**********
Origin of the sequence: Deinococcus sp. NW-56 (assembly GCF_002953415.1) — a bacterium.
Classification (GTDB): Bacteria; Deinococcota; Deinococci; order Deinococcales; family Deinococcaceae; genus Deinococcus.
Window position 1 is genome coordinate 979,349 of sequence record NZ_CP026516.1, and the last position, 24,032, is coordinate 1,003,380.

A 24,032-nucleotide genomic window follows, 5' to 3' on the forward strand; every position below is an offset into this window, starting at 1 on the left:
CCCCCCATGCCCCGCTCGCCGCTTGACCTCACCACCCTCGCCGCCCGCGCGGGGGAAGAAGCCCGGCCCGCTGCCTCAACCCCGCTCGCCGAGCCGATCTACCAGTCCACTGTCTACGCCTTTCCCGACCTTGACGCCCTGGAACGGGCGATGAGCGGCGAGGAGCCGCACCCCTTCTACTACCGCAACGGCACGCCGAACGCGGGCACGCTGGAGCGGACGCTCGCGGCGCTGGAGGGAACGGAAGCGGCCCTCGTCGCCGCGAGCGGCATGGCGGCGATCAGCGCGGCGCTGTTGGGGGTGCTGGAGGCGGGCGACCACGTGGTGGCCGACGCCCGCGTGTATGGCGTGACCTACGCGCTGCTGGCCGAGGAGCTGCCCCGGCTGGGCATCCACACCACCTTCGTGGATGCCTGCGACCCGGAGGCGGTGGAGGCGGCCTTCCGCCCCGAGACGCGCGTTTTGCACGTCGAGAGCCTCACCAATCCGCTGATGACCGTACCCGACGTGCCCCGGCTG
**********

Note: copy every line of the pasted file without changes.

Origin of the sequence: Deinococcus sp. NW-56 (assembly GCF_002953415.1) — a bacterium.
Classification (GTDB): Bacteria; Deinococcota; Deinococci; order Deinococcales; family Deinococcaceae; genus Deinococcus.
Window position 1 is genome coordinate 979,349 of sequence record NZ_CP026516.1, and the last position, 24,032, is coordinate 1,003,380.

A 24,032-nucleotide genomic window follows, 5' to 3' on the forward strand; every position below is an offset into this window, starting at 1 on the left:
CCCCCCATGCCCCGCTCGCCGCTTGACCTCACCACCCTCGCCGCCCGCGCGGGGGAAGAAGCCCGGCCCGCTGCCTCAACCCCGCTCGCCGAGCCGATCTACCAGTCCACTGTCTACGCCTTTCCCGACCTTGACGCCCTGGAACGGGCGATGAGCGGCGAGGAGCCGCACCCCTTCTACTACCGCAACGGCACGCCGAACGCGGGCACGCTGGAGCGGACGCTCGCGGCGCTGGAGGGAACGGAAGCGGCCCTCGTCGCCGCGAGCGGCATGGCGGCGATCAGCGCGGCGCTGTTGGGGGTGCTGGAGGCGGGCGACCACGTGGTGGCCGACGCCCGCGTGTATGGCGTGACCTACGCGCTGCTGGCCGAGGAGCTGCCCCGGCTGGGCATCCACACCACCTTCGTGGATGCCTGCGACCCGGAGGCGGTGGAGGCGGCCTTCCGCCCCGAGACGCGCGTTTTGCACGTCGAGAGCCTCACCAATCCGCTGATGACCGTACCCGACGTGCCCCGGCTG